Previously sent specimens returned negative for Nipah, but experts are still determined to narrow down the source of the outbreak.

Nipah Virus First samples test negative officials yet to pinpoint source of outbreak
news Saturday, May 26, 2018 - 16:30

It was earlier reported that none of the 21 samples sent to the National Institute of High Security Animal, Bhopal returned positive for the Nipah virus, the Kerala Animal Husbandry Department is taking efforts to collect more samples and sent them to the centre to ascertain the likelihood of the bats being the primary host for the Nipah virus outbreak plaguing certain districts of Kerala.

The 21 samples which were sent earlier consisted of three samples from bats, five from goats, five from cattle and eight from pigs, all of which returned negative for the Nipah virus. This news comes as a relief to the people of the Changorath Panchayat in Kozhikode, as it confirms that there is no spread of the virus amongst the livestock in the locality.

Efforts are still on, however, to collect more samples from bats and send them to the National Institute of High Security Animal Diseases, Bhopal.

Bats are nocturnal creatures which are only awake from 5 to 6 pm in the night and 4 to 5 am in the early hours of the morning. The bats move, feed and socialize in the night before returning to their habitats in the morning. Between 4 am to 5 am the bats defecate and samples should ideally be collected during these hours.

Speaking to TNM, Dr N N Sasi, Director of Kerala State Animal Husbandry Department, said, “We tried collecting excretory and urine samples from bats yesterday. We have collected 20 samples so far. More could have been collected yesterday.”

Elaborating on the process of collecting specimens, Dr Sasi said, “We lay down a white plastic sheet under the habitats of bats and wait for their droppings to fall on them. Then we use micropipettes and collect the samples. There was rain contamination yesterday. So we could not collect more samples.”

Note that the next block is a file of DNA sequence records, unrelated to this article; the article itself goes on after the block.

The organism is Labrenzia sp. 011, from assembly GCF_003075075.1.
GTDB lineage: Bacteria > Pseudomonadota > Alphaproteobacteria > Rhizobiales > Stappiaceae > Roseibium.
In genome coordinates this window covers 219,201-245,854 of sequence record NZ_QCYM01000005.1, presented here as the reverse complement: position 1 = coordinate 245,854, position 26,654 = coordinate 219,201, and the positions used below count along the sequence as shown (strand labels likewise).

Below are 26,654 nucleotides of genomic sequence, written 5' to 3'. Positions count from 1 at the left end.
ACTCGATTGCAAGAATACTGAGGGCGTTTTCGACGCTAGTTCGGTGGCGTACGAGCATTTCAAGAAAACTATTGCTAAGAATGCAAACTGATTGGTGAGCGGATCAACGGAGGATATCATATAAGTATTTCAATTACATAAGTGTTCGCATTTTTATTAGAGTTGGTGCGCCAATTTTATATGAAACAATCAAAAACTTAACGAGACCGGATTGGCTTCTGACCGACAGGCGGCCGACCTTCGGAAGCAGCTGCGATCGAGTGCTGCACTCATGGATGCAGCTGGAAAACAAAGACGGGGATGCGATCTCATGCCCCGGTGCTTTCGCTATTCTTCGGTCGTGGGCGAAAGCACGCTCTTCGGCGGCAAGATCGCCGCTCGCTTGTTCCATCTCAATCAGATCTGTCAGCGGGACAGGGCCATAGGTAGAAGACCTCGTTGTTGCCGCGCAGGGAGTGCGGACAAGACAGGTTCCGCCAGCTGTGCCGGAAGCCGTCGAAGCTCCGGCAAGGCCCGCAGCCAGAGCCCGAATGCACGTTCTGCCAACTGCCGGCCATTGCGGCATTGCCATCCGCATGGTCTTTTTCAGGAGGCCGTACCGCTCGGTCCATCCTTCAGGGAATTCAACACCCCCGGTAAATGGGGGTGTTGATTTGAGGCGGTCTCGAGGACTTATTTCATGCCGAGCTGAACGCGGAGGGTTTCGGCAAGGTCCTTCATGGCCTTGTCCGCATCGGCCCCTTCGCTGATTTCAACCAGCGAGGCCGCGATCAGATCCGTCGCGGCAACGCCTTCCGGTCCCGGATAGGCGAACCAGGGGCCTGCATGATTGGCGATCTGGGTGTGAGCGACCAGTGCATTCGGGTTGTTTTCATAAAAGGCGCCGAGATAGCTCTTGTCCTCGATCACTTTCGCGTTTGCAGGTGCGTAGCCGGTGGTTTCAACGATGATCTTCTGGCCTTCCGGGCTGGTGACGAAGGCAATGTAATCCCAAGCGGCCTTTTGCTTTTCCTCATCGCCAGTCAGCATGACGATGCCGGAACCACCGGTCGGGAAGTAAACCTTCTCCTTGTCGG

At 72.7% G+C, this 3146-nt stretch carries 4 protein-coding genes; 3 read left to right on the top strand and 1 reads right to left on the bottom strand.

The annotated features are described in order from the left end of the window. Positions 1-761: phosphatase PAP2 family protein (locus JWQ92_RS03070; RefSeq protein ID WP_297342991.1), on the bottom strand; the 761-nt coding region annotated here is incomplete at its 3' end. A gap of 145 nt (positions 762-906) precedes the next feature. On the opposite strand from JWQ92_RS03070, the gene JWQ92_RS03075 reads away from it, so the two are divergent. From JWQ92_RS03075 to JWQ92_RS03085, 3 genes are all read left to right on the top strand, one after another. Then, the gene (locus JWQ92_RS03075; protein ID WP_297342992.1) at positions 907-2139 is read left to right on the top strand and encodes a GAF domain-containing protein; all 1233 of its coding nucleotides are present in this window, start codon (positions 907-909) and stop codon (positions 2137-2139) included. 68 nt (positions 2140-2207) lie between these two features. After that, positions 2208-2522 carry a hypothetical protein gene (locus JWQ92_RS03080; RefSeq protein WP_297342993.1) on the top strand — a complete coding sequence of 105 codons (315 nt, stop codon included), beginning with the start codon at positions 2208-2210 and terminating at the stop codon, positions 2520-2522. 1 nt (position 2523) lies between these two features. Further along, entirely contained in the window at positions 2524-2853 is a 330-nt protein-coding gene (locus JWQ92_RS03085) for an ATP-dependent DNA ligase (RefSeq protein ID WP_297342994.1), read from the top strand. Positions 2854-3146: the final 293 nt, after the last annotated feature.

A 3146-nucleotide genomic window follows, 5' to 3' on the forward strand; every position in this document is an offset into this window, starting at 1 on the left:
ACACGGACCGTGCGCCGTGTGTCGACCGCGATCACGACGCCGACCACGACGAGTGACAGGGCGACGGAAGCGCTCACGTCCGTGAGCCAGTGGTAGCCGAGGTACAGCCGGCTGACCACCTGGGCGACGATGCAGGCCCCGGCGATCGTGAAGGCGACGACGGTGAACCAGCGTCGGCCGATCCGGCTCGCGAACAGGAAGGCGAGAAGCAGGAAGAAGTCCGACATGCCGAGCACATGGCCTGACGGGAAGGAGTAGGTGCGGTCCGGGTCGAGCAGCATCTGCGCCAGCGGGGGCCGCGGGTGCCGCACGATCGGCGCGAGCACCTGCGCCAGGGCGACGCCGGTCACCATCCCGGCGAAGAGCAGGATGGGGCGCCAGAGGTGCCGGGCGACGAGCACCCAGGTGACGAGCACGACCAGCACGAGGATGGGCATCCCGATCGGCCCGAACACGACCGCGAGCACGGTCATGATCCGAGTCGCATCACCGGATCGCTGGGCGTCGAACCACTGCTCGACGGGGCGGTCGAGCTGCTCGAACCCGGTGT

He further added that the team was targeting a collection of 50 samples by tomorrow which would all be sent to the centre after which it would take a minimum of 48 hours for the results to be out.

Further efforts are underway to collect at least 3 fruit-eating bats alive and send them to the centre. The samples which were previously sent were collected from insect-eating bats that resided in the well of Valachuketti Moosa’s compound. Moosa’s son fell gravely ill after cleaning the well and in the last 21 days the family has lost 4 members to Nipah, with Moosa being the last one to succumb to the infection.

Earlier, Kerala State Health Secretary, Rajeev Sadanandan had spoken to TNM, “From the management point of view, the infection has been contained, we know where the infection started from. Regarding the original source of infection or how the infection happened is an academic area. If there are 1 lakh bats in the area with only 5 of them actually infected, the probability of finding an infected bat out of 1 lakh bats is rare and highly improbable.”

However, he did go on to further add that, “ We have enough epidemiological data to show that bats are the primary source of infection and the secondary host is the domestic animal. We did not have much of a domestic animal involvement. So finding the primary cause will be difficult. And we also know that this virus is very much like the Nipah virus seen in Bangladesh. Both the viruses behaved in the similar ways.”

He highlighted that it has been confirmed that all the people who died due to Nipah have had some contact with the initial family of three who had passed away.

The Health Minister has also appealed to the people to not attack or kill any bat. If people proceed to disturb the bat habitats, the bats will move to other localities. She said experts are on the job to catch and run the tests on the bats. She highlighted that bats are not be feared.

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